Conservation of the Bauddhanath Stupa
In Bauddhanath, conservation practices have been constantly done by the local community. However, not everyone is permitted to take part in the conservation when it comes to deal with the physical fabric of the Stupa. The caste system is still dominant in the Nepali society today and the process of conserving the Bauddhanath Stupa is no exception. The hierarchy of the caste system rules who can step on the upper platforms and who is allowed on the lower parts. The Newars are the group who can climb up to the highest point on the spire, clean the gold plates, install the prayer flags, change the clothing around the spire and repaint the mural figures on the cube under the spire. It is the Tamangs who are permitted to repaint the lower parts such as the hemispherical body of the Stupa. The men who repaint the Bauddhanath Stupa have inherent this sacred task from their ancestors and will eventually pass it down to their next generations.
The conservation process which is mainly restoration is done twice or thrice a month and usually starts early in the morning by organizing tables outside the Stupa on the circumambulatory path with color powder bags and saffron flowers for people and worshipers to buy and donate to the Stupa’s conservation. In Buddhism contributing to construction, maintenance and conservation of sacred places and objects is considered as a highly meritorious act. This is not only reflected in the participation of the Buddhist community associated with Bauddhanath for its repainting days but also is seen in different forms of volunteerism around the Bauddhanath Stupa. For instance, small groups of women regularly lubricate and clean the prayer wheels around the Stupa. They frequently remove the ashes remained from the incense sticks.
Once enough color is gathered, the painters start their work by whitewashing the hemispherical dome of the Bauddhanath Stupa. They pour the white color all over the dome to clean and wash away the previous color. Once the Stupa’s hemispherical dome is whitewashed, the painters pour the yellow saffron color skillfully to create yellow arches on the surface of the dome which symbolizes a lotus flower. There are 108 stone sculptures of the Buddha in different postures encircling the lower periphery of the Bauddhanath’s hemispherical dome. While pouring the color from upper platforms, it overflows down on the statues. To remove the color, a thick bristle brush is used which physically damages the statues.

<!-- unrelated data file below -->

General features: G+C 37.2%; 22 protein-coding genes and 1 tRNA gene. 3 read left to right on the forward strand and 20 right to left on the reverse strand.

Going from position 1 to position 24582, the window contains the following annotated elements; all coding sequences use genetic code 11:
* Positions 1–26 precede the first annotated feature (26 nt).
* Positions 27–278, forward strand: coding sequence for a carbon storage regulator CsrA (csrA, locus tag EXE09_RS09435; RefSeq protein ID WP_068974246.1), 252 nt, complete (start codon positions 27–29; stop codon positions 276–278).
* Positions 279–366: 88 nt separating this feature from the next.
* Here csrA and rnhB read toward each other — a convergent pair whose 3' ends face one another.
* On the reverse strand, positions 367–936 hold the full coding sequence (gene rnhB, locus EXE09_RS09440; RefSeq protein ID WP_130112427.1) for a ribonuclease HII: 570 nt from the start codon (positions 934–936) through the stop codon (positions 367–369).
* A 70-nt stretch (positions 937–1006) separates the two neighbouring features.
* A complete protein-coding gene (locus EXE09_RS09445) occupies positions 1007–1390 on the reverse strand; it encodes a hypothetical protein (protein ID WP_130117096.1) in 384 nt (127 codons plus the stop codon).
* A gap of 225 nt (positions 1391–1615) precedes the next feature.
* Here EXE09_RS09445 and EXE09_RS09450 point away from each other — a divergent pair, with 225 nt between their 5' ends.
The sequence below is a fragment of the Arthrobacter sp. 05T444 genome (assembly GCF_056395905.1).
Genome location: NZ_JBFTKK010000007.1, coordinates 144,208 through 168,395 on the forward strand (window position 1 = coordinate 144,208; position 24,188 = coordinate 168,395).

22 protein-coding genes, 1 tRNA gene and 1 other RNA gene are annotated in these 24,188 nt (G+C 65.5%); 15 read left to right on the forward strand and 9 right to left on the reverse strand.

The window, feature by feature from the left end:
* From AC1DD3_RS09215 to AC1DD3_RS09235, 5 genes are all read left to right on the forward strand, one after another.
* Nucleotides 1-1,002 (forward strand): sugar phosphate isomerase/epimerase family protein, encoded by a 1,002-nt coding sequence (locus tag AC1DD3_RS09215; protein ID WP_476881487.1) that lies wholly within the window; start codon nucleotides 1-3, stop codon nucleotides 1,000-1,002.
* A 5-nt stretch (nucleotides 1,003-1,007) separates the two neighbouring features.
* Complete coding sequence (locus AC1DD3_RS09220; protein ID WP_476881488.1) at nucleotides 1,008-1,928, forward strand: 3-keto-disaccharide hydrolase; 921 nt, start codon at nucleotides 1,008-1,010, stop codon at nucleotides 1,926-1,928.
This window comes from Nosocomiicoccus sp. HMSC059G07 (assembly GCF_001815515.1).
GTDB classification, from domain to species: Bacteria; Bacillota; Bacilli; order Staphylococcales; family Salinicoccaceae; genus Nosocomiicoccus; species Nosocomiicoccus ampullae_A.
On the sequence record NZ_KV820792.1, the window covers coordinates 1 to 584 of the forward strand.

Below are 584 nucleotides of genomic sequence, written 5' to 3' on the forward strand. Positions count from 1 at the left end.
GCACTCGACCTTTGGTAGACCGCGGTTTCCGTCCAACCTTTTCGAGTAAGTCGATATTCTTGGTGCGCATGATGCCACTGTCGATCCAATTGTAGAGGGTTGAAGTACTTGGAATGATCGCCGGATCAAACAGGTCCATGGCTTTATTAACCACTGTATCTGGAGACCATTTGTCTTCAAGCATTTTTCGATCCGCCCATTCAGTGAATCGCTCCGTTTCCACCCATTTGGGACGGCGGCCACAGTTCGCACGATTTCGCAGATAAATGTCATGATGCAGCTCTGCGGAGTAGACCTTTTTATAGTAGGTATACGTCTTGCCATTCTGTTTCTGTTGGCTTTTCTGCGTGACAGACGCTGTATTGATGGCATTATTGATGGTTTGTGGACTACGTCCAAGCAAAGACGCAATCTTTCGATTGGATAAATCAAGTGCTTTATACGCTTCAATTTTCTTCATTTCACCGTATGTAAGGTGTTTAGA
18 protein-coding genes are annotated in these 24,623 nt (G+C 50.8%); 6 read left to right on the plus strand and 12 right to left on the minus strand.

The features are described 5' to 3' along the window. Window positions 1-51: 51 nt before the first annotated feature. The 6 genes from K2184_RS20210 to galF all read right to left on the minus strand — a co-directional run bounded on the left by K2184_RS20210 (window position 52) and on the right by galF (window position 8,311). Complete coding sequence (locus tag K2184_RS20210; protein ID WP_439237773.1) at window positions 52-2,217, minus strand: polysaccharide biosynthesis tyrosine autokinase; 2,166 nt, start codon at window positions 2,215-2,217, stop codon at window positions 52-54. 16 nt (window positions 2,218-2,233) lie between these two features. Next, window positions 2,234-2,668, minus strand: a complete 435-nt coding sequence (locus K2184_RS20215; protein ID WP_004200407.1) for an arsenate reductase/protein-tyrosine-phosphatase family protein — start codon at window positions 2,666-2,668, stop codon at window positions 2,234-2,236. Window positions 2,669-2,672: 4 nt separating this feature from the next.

Especially in the monsoon season when the Bauddhanath Stupa is affected by long rainy days and at those occasions when there is a longer gap between two repainting days, the Stupa’s surface gets covered with moss. In this case, the painters and the restorers try to scrape the surface to remove the moss-affected areas for which they use shovels and thick bristle brushes. Later the scraped surface is collected and cleared out.
Since it is a sacred ritual, the community does not use paints with chemical substances, instead they naturally produce the color paints. Saffron flower is used to create yellow color. Lime and milk powder are used in making of the white paint color. As a result, the painted surface done by this method can be easily washed away by water or rainfall. As it was mentioned before, Nepal has a long monsoon season. Rainfalls are usually expected everyday. Despite spending hours cleaning and repainting the Bauddhanath Stupa, everything can be washed away right after finishing the restoration work only if the rain falls.
Conflicts between Buddhist and international doctrine
One of the old-established sacred rituals of Buddhism is lighting and offering butter lamps. Buddhists have been encouraged to light and offer butter lamps by the Lord Buddha; “hundreds of thousands of golden objects are not equal to the wise man, faithful in mind, who makes a gift oil lamp at shrines of a Buddha”. (Rotman, 2009: 57)